I don’t think a storysmith can ever learn to be a wordsmith. But a wordsmith can become a storysmith.


If I knew, I’d bottle it and sell it. In the broadest terms, it seems to be a process of internal expansion, of casting aside all preconceived notions of what’s good or what’s true (or even what works) and digging deeper to find one’s own specific crazy genius and then learning to trust it. It’s like befriending that little lunatic elf that lives in the center of your chest, or that mad troll who hangs out under that bridge inside your heart, and then convincing that brilliant but easily spooked little character, instance by instance, that it’s okay to show himself, that he can stick his head up and come out into the daylight; you won’t hurt him or make fun of him, that you want to hear what he has to say and that you value it.


Steve shows you the predictable Resistance points that every writer hits in a work-in-progress and then shows you how to deal with each one of these sticking points. This book shows you how to keep going with your work.

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A short book about the writing of a first novel: for Steve, The Legend of Bagger Vance. Having failed with three earlier attempts at novels, here's how Steve finally succeeded.



Steve shares his "lessons learned" from the trenches of the five different writing careers—advertising, screenwriting, fiction, nonfiction, and self-help. This is tradecraft. An MFA in Writing in 197 pages.



Amateurs have amateur habits. Pros have pro habits. When we turn pro, we give up the comfortable life but we find our power. Steve answers the question, "How do we overcome Resistance?"



  1. Vlad Zachary on September 9, 2015 at 6:57 am

    Just posted this quote on Facebook:


  2. David Bruns on September 9, 2015 at 7:09 am

    HI Steve –

    I bought The Story Grid when it first came out and have been studying it off and on all summer. What an eye-opening book! It is so interesting to go back and look at stories that don’t “work” (but I couldn’t figure out why) and diagnose them. It’s like a graduate level course in story.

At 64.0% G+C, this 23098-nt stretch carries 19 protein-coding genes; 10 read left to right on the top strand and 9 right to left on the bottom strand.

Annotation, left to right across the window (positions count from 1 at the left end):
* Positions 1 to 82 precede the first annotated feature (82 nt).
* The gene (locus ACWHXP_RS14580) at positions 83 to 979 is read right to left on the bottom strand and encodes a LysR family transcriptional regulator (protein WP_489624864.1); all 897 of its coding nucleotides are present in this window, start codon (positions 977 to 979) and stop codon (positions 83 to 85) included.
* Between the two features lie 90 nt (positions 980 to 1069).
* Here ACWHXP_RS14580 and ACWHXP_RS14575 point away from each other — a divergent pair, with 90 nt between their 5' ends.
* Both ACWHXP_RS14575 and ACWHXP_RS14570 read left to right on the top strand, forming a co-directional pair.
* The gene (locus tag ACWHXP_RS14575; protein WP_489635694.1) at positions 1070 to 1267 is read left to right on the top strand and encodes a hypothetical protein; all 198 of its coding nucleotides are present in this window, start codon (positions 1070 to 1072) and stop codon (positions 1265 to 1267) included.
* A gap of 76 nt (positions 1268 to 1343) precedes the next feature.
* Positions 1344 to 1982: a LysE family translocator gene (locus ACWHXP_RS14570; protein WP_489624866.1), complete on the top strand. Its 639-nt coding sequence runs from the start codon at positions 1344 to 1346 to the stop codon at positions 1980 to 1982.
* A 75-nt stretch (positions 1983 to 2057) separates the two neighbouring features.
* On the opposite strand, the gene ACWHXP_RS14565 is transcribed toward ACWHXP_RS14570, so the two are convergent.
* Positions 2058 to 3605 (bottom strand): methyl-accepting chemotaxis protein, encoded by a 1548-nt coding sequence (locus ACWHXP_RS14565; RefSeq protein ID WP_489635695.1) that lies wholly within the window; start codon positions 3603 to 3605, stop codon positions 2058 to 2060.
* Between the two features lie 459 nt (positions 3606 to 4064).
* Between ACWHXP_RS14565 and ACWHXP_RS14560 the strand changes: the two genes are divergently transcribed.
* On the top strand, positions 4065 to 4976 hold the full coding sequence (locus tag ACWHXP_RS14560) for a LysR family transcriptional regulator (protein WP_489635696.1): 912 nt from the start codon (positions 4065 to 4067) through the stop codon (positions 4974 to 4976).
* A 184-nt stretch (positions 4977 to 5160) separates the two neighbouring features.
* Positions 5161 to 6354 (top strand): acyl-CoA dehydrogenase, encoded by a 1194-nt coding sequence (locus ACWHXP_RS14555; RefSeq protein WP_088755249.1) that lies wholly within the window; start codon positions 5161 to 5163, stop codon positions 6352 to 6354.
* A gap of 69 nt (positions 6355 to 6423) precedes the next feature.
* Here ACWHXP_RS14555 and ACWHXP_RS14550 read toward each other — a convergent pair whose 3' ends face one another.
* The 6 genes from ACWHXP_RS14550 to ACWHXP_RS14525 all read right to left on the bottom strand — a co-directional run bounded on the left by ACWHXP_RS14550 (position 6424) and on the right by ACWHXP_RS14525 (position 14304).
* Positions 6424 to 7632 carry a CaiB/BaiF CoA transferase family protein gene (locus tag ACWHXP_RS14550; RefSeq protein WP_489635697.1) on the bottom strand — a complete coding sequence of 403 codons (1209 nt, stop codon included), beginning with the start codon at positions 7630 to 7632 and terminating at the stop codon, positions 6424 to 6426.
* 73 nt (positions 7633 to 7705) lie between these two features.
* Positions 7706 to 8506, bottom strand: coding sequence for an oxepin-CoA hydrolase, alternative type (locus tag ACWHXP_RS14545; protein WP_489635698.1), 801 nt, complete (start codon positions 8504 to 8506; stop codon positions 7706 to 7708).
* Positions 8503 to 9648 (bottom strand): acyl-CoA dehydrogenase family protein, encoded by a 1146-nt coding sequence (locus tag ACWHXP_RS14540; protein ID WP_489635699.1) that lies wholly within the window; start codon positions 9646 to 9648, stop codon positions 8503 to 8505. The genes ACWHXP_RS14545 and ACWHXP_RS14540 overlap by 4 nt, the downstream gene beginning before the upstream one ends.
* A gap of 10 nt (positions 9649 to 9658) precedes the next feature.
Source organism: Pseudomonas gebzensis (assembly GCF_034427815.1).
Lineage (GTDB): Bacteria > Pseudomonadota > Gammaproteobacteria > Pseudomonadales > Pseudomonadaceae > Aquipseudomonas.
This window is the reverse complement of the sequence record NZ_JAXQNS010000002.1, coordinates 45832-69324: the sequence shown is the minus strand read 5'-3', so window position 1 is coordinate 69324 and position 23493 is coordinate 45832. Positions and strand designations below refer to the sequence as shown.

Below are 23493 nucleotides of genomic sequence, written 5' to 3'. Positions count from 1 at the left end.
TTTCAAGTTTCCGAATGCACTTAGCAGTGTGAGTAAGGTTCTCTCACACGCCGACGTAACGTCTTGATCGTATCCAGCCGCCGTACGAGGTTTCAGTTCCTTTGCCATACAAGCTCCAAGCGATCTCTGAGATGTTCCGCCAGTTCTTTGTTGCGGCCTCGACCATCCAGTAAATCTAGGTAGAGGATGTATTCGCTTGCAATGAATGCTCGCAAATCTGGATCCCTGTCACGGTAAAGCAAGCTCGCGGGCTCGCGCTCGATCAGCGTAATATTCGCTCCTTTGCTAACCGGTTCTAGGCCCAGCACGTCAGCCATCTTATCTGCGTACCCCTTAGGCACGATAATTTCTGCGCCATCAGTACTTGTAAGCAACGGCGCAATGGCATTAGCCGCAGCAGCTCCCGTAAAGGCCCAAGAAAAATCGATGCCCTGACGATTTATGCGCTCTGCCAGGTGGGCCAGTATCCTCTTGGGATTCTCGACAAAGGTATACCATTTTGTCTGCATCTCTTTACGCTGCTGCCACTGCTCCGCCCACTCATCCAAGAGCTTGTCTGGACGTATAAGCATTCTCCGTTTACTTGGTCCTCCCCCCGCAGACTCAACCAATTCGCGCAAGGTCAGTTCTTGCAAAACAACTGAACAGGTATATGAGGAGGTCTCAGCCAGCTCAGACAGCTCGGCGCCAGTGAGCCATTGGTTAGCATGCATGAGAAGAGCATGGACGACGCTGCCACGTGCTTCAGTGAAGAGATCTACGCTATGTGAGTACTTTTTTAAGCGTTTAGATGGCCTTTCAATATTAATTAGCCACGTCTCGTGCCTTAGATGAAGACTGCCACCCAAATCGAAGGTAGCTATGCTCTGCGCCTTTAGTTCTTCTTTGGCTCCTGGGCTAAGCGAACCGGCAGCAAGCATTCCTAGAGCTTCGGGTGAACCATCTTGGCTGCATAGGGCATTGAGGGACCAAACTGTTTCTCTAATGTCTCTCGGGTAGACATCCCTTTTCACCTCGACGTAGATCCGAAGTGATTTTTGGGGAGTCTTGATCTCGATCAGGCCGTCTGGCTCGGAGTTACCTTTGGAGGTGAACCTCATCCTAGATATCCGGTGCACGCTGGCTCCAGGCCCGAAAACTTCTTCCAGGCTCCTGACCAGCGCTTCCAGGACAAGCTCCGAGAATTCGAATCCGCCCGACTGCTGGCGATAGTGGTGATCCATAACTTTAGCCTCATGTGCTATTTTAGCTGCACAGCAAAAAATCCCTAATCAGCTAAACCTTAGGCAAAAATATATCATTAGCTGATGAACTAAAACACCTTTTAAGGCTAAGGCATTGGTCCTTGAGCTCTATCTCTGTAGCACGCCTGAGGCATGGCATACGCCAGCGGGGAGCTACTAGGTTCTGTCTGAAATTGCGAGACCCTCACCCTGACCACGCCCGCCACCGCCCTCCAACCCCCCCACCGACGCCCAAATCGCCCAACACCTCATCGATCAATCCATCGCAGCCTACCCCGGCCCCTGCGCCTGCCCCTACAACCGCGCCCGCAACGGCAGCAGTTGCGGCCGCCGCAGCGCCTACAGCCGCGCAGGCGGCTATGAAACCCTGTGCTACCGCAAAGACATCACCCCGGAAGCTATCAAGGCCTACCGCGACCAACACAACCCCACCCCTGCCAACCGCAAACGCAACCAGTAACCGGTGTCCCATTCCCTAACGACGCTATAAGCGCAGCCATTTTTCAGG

Shawn is to be commended and thanks for recommending it to your followers.


  3. Mary Doyle on September 9, 2015 at 7:14 am

    Thanks so much for this post! I definitely fall into the wordsmith category and struggle to separate the good ideas from the stinkers. The Story Grid has been an enormous help in developing my storysmith side. I agree with David – it’s like a graduate level course in story.

  4. Robin Young on September 9, 2015 at 8:39 am

    So, if I feel I fall into the Story-Smith category, Should I stop trying to write my stuff down as stories? I write scenes, and I have good(I think) ideas for a story, but I struggle to glue it together and make it work technically. I am just getting to the point where I trust my own skill to get words on paper and make the ideas work. I am now seeing where I need to work on the craft and learn the tools to get the story told. It is like my mind is producing branched of beautiful woods and I am still learning the carpentry skills to turn those branches into cabinets and tables and chairs. Beautiful ones not just functional ones. Am I wasting my time?

    • Steven Pressfield on September 9, 2015 at 11:29 am

      Robin, have you read Shawn’s “The Story Grid” or followed the posts on his site, http://www.storygrid.com. That’s a great full-immersion journey through exactly the country you’re talking about.

    • Joel D Canfield on September 9, 2015 at 11:51 am

      Also, Robin, you can read two books by Larry Brooks: Story Engineering and Story Physics.

      Not, of course, to take anything away from Shawn’s monster of a book, but Larry’s books will give you more information up front, before you write, and while you write.

      I use Larry’s stuff to create the book, and Shawn’s to go back and fix what’s not working. Both vital.

      • Robin Young on September 9, 2015 at 12:11 pm

        Thanks Joel; I will look into those. I’ve been trying to follow Shawn’s stuff from the beginning. I think the real trick for me will be to get the novel done and then apply Shawn’s grid to it. Maybe Larry’s books will help me get my book finished.

        • Joel D Canfield on September 9, 2015 at 9:09 pm

          Robin, delighted to spend a few minutes by email chatting about how they’ll help, structure and planning and whatnot. Follow my name to my website and give me a holler if you like.

  5. Liam on September 9, 2015 at 10:57 am

    This is fantastic, and a distinction I hadn’t even thought about making. I love and appreciate the freshness you brought to the art here, SP. Thank you!